Will Lara secured the two-word verdict on a tough battle over a charge of harassment. Client was accused of harassment by telephone, alleged to have left several messages on (ex-wife) complainant’s voicemail that “alarmed” her with the threat of bodily injury. In the course of the trial in Webb County Court of Law #1, Will says the judge allowed introduction of extraneous offenses, denied a hearing outside the presence of the jury, denied a presentation of a complete defense, and included definitions for common terms that would rise to the level of commenting on the weight of the evidence in the jury charge. State did not have the voicemail and intended to introduce detail of specific messages through a witness and officer. (The alleged voice messages were not presented because the lead investigator failed to preserve the evidence. The officer alleged that he listened to these messages and transcribed them the “one” time he heard them.) A blow-by-blow account can be seen on the TCDLA listserve. Nice work, Will.

Kudos to TCDLA member Casie Gotro, who heard the two-word verdict in a murder case in the 263rd in Harris County. Heather Lytle, who sat second chair with her, says she wishes she could have videotaped her performance: “From voir dire through closing, Casie told her client’s moving story of self-defense and defense of his wife, and pulled the jury into that story. It was a hard-fought battle, against a good prosecutor and a difficult judge. The verdict came in an hour and a half. When we talked to the jury afterward, one man said to Casie, ‘I just knew you were the real deal.’” High praise indeed. Good work, Casie and Heather.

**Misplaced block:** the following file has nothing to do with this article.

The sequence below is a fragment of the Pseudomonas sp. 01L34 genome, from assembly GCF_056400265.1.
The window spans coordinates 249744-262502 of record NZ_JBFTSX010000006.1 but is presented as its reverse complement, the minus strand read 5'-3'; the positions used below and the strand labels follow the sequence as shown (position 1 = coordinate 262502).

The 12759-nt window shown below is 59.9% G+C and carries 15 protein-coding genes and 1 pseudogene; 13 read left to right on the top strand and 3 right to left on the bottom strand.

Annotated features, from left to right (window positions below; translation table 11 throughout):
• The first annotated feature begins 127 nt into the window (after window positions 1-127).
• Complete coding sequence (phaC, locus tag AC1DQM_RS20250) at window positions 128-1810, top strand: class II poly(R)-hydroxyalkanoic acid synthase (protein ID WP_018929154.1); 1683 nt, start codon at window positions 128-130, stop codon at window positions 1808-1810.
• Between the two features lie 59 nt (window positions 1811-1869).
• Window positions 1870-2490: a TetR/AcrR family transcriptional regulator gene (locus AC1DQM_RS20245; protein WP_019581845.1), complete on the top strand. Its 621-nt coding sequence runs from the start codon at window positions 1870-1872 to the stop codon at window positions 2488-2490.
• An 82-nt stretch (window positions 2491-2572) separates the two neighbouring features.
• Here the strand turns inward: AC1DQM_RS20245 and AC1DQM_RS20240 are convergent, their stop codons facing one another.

Mike Trent scored a big victory on a 25-Life habitual on an agg assault charge. He notes that it boiled it down to the word of the complaining witness and they didn’t believe her. Mike thought it was going to be a death march in the morning, but the acquittal only took 16 minutes. As Mike says: “The moral is: have hope! No case is un-winnable!” Well done, Mike.